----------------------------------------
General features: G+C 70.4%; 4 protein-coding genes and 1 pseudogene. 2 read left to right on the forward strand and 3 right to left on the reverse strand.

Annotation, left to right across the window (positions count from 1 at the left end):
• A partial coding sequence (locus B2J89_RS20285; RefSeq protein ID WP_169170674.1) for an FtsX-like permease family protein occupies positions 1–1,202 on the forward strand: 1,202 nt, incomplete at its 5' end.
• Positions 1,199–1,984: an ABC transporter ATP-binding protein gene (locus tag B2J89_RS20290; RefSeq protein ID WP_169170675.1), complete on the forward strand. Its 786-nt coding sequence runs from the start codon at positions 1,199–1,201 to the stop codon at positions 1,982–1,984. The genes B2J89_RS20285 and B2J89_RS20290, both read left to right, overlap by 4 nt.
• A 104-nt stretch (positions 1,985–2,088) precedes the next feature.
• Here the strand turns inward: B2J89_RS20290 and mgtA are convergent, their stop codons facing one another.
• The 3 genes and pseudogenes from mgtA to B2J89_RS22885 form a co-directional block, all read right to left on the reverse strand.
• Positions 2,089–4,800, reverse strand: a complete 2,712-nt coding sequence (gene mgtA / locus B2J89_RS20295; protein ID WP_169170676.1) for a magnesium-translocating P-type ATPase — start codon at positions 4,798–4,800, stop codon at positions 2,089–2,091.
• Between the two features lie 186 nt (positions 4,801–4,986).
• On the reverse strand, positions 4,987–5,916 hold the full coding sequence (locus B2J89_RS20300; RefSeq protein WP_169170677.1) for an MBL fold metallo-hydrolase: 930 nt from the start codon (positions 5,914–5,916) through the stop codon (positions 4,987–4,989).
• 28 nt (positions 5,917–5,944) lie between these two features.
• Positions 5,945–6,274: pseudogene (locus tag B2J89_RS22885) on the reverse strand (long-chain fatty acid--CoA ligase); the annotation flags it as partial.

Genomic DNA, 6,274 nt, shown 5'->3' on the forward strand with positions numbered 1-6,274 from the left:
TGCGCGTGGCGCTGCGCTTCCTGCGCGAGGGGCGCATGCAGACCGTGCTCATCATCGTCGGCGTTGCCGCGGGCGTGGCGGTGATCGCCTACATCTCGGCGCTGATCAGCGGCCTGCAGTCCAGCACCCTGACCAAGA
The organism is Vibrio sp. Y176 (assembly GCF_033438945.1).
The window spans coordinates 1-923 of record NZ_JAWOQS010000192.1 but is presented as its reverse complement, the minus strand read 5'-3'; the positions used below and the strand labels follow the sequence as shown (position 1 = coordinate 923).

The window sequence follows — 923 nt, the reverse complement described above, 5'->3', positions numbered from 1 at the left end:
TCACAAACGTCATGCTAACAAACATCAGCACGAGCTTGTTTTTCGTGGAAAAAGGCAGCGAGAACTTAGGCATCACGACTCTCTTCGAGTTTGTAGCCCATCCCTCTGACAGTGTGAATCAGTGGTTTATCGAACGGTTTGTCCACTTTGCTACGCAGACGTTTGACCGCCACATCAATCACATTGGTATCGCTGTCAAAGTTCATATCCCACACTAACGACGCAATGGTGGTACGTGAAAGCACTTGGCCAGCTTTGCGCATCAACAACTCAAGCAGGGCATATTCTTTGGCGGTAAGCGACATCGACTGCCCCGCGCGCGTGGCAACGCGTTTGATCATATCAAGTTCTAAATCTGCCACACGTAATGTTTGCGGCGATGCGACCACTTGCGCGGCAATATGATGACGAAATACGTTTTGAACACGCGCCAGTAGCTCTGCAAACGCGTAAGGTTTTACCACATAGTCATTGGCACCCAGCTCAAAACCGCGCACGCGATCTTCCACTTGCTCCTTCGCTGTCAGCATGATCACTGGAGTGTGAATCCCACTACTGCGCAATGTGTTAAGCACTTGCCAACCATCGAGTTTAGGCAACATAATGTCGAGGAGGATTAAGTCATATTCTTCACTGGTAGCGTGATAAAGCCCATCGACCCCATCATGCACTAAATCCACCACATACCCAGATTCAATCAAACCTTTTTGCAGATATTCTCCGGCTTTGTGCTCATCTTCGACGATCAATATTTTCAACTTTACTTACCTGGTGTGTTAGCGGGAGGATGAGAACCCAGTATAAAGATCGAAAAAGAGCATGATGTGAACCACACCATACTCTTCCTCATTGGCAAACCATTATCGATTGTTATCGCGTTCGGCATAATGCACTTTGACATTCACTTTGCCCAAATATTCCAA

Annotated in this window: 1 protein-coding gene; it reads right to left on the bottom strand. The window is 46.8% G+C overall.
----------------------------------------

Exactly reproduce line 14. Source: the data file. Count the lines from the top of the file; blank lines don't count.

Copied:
TGCGCGTGGCGCTGCGCTTCCTGCGCGAGGGGCGCATGCAGACCGTGCTCATCATCGTCGGCGTTGCCGCGGGCGTGGCGGTGATCGCCTACATCTCGGCGCTGATCAGCGGCCTGCAGTCCAGCACCCTGACCAAGA